System Shock: The Only Way College Football Will Get a Playoff

Pete MisthaufenAnalyst IJuly 16, 2009

FORT COLLINS, CO - NOVEMBER 01:  Quaterback Max Hall #15 of the Brigham Young Cougars warms up prior to facing the Colorado State Rams at Sonny Lubick Field at Hughes Stadium on November 1, 2008 in Fort Collins, Colorado. BYU defeated CSU 45-42.  (Photo by Doug Pensinger/Getty Images)

Supporters of a college football playoff have always been on the outside looking in.  The leaders of the BCS have no desire to change the current system which allows them money and power and prestige which would be at risk if their schools would actually have to win on the field the gains they have received through careful planning and manipulation of the college football world.

I have wondered for quite some time what it would take to finally move on from the current system. 

We can have Senators and Congressmen yell and scream and nothing will ever happen.

We can have threatened lawsuits, but nothing will ever happen.

There is only one thing that would cause change in the current system:  a massive system shock.

The pre-1992 system vanished due to a couple factors:  the CFA's lawsuit win in 1984 over TV rights, BYU's consensus national title in 1984, the dominance of the independents during the 1980s, and the vision of Roy Kramer. 

Each factor played a major role in the coming of the current era.  The first three factors served to disrupt the system enough that a major push back came about to bring order to the college football world. SEC Commissioner Roy Kramer had the vision and foresight that re-shaped college football, for good or ill.

I could go into each of those factors now, but I will save that for another time.  For now, I will just say that each of the first three factors caused major shocks to college football, resulting eventually in the BCS. 

To change the current system, we need huge shock, something unexpected.  Something that would get Mike Silve, John Swofford and the rest of the Big Six commissioners to say:  "We need change NOW!"


Now, enough of the set-up.  What would shock the BCS system more than anything else?

Boise State vs. BYU BCS Championship game.

Now, you are saying this is impossible, it will never happen.  Never say never and I will lay out how this could come about and really make all those playoff-haters shout "Give us a playoff now!"

Now, any two non-Automatic Qualifier schools would do for this idea, so a TCU-East Carolina match up would work well enough, as would a Utah vs. Big East champ game, because we all know that none of the other BCS conferences really respect the Big East anymore.  But for this year, let's go through some games and the conferences that result in the system shock.

Of course, BYU would have to run the table, beating OU, FSU, TCU, and Utah.  I do not see that happening, but it is entirely possible.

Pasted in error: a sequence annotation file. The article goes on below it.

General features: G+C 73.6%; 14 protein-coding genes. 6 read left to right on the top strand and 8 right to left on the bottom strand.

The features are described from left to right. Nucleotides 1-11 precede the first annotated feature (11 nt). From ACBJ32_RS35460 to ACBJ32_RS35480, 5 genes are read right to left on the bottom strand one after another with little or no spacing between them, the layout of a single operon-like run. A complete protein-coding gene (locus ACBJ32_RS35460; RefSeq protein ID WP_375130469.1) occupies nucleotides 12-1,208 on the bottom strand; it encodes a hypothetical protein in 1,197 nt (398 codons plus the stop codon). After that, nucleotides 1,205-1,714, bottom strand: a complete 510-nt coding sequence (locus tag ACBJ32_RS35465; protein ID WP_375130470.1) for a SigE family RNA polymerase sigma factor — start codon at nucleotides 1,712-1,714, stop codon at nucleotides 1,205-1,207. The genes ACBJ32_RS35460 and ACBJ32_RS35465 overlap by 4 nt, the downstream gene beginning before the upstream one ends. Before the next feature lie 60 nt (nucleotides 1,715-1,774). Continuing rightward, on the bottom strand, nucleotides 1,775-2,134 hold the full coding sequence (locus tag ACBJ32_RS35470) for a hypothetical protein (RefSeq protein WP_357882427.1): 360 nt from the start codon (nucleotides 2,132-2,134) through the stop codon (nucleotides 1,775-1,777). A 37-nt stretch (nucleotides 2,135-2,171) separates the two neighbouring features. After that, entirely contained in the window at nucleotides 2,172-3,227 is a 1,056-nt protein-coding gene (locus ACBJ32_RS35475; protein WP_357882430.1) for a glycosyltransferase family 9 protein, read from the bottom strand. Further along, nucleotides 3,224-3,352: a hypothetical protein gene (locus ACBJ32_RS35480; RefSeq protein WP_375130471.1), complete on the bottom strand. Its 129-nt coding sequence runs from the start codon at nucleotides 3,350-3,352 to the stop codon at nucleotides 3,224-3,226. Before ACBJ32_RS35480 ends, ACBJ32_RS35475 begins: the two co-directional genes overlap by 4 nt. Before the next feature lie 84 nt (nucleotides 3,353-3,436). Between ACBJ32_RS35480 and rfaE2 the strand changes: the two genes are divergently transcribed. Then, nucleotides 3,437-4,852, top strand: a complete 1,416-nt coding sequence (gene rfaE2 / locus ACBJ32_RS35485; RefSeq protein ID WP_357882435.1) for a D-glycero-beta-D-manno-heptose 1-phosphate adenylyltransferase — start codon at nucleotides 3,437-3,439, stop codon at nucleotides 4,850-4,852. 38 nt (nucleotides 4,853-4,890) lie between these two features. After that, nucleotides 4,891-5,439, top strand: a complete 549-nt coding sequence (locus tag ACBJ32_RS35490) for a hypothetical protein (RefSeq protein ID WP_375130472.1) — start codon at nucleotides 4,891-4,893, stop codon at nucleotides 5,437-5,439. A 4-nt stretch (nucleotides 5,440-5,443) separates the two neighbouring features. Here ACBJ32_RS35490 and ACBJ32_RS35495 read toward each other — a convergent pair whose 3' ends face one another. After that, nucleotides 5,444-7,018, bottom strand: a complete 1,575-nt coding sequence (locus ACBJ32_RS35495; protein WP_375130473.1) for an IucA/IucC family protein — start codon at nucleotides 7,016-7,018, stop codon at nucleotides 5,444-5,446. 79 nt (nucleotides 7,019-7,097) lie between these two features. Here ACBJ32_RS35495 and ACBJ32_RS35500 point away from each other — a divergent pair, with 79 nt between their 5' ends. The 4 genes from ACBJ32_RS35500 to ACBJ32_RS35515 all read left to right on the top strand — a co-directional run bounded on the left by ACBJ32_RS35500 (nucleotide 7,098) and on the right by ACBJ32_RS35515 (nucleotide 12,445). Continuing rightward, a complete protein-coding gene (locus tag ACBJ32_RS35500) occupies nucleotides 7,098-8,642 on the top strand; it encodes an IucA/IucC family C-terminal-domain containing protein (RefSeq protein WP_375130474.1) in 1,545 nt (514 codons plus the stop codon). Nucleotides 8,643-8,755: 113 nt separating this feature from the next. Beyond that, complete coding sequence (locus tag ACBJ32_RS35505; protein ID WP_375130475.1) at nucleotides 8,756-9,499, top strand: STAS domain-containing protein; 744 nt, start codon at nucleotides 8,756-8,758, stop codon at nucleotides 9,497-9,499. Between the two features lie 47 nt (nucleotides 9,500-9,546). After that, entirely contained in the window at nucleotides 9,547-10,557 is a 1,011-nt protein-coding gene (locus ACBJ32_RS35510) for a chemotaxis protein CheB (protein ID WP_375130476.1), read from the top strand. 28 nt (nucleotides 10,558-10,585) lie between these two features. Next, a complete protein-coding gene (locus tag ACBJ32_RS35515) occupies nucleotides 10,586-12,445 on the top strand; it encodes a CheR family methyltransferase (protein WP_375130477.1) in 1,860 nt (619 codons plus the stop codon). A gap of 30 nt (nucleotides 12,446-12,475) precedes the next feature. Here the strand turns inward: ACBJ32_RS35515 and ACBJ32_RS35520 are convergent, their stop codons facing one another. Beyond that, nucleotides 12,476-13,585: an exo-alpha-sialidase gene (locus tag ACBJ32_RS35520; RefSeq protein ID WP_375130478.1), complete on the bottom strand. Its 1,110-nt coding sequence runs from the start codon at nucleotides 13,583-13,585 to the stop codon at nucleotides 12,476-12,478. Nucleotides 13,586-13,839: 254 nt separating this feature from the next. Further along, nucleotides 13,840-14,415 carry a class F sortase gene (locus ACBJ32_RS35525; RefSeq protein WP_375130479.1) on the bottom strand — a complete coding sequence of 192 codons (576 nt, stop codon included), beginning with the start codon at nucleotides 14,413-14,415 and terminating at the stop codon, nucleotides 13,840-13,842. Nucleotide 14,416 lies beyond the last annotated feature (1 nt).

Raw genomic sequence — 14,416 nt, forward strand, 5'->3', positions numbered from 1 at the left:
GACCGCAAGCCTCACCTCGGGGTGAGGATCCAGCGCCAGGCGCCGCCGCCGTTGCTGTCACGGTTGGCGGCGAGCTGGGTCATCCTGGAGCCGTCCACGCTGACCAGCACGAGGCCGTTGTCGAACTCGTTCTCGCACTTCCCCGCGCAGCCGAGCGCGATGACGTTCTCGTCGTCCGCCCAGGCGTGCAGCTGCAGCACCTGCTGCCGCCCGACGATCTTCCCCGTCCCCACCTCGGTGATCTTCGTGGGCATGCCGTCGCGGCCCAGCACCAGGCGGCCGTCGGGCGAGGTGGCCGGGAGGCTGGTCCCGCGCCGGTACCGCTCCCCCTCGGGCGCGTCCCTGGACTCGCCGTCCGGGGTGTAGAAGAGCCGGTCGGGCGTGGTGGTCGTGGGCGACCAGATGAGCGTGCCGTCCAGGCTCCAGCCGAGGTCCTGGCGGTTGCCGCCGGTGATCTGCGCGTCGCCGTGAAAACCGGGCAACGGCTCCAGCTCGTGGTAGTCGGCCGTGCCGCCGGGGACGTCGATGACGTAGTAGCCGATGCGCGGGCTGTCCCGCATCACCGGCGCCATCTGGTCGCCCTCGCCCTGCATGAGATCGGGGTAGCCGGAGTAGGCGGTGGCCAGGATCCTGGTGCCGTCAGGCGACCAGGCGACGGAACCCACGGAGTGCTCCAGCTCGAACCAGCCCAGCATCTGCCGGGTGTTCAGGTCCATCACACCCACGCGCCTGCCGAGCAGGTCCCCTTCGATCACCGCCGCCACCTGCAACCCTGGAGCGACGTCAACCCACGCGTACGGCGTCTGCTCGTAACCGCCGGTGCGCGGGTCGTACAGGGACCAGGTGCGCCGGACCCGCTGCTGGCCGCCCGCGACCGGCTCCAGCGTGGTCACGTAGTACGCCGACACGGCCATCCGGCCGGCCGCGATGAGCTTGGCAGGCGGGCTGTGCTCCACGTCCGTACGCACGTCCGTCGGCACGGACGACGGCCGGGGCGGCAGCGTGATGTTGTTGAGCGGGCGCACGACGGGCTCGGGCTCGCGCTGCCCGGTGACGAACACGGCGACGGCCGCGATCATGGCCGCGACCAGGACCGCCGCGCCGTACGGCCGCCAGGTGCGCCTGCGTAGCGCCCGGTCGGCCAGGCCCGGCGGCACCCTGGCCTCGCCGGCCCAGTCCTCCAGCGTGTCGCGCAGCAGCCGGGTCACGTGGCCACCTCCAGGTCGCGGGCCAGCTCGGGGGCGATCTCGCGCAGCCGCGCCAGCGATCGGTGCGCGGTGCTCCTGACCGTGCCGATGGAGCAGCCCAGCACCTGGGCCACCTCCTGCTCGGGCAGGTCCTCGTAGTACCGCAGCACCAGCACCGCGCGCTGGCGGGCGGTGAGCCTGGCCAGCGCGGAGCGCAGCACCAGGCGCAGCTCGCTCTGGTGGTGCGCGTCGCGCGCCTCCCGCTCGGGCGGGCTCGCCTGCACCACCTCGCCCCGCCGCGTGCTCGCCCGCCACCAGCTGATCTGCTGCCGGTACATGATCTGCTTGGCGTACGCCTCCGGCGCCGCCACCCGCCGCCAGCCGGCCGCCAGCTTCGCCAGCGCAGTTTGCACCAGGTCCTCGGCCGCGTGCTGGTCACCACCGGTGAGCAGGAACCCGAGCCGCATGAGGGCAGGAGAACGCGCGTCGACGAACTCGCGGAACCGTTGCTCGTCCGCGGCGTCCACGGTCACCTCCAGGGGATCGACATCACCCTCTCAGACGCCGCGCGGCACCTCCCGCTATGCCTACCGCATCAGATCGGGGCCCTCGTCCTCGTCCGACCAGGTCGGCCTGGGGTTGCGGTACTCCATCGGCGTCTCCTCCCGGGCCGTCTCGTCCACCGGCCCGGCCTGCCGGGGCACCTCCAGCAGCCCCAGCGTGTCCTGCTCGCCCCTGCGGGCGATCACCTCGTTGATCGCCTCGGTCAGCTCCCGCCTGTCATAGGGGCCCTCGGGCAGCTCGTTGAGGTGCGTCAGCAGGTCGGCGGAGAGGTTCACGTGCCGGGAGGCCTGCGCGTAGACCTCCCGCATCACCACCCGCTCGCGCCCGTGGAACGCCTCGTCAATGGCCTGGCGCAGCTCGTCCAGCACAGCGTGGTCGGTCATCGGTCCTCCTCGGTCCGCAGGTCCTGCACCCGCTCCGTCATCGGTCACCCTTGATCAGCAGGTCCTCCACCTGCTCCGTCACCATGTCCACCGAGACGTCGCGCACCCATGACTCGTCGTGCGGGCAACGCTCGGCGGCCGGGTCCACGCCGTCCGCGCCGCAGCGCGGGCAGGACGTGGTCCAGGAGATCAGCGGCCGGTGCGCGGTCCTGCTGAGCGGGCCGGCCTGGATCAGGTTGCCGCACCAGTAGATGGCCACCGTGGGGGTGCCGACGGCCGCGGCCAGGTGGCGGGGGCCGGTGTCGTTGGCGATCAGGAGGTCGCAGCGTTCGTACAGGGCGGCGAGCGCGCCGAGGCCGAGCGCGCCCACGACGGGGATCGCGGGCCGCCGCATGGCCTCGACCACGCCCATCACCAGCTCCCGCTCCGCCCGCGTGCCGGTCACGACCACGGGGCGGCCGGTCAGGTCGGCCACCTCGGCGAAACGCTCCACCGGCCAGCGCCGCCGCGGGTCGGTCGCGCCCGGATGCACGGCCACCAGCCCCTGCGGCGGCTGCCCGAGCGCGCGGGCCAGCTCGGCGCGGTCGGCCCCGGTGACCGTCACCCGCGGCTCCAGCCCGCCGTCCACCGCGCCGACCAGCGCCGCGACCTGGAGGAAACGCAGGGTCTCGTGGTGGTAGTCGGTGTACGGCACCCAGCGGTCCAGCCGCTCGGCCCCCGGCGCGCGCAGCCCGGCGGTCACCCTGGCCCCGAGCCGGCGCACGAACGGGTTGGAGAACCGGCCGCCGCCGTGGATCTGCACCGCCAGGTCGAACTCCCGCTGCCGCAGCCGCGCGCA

Likewise, Boise must run the table, destroying Oregon to start the season.

To aid in the quest, let's have TCU have its only loss to BYU in Provo, beating Clemson and Virginia on the road.

To help things along even more, we can have Nevada beat Notre Dame and Missouri, and Louisiana Tech take out Auburn and LSU.

Utah would go 10-2, beating Oregon and Louisville as well.

Oregon would have to go 10-2, running through the Pac 10 undefeated.

OU would need to go 11-2, winning the Big 12 title game.

Texas would need to lose to Oklahoma and another team, say Oke State.

Oklahoma State would need to beat Georgia, but lose to OU and some other team, such as Houston.

Florida State would need to dominate Florida and then win the ACC with only one other loss, with Florida winning a SEC as well, but with a loss to Georgia and LSU.  Auburn or LSU could win the SEC West with two or more regular season losses.

USC would beat down Ohio State and Notre Dame, but lose to Oregon and Cal.

The Big East teams call all beat each other up however as it may be and end up with at least two losses each.

The other teams can fall as they may, but in this idea, every single BCS school would have at least two losses, similar to 2007, the ACC and Big 12 champs having lost to BYU, and the Pac 10 champ having lost to Boise and Utah.

I know it is crazy, but not entirely impossible.  Stranger things have happened in college football.


So, we are left with two undefeated non-Automatic Qualifiers, both of which have quality OOC wins.  The computers would be all over No. 1 BYU and No. 2 Boise.  The voters would have a big trouble discounting BYU and Boise if OU is sitting at No. 3, TCU (11-1) sitting at No. 4, Florida State (11-2) at No. 5, Florida (11-2) at No. 6, Ohio State (10-2) at No. 7, and Oregon (10-2) at No. 8. 

Now, under this crazy, but possible situation, a BYU-Boise BCS championship game would upset the BCS rulers to say the least. 

It would be impossible for the BCS to pass over the number one and number two teams in the country, especially if no other teams had fewer than two losses.  It is not enough for BYU to beat OU and go undefeated.  A one-loss OU would still pass up BYU in the BCS standings. 

The BCS would suck it up for one year, then figure out the only way to avoid this again would be to have a playoff or return to the old system.

As I said, system shockThis may be only way we will ever get a playoff in college football.


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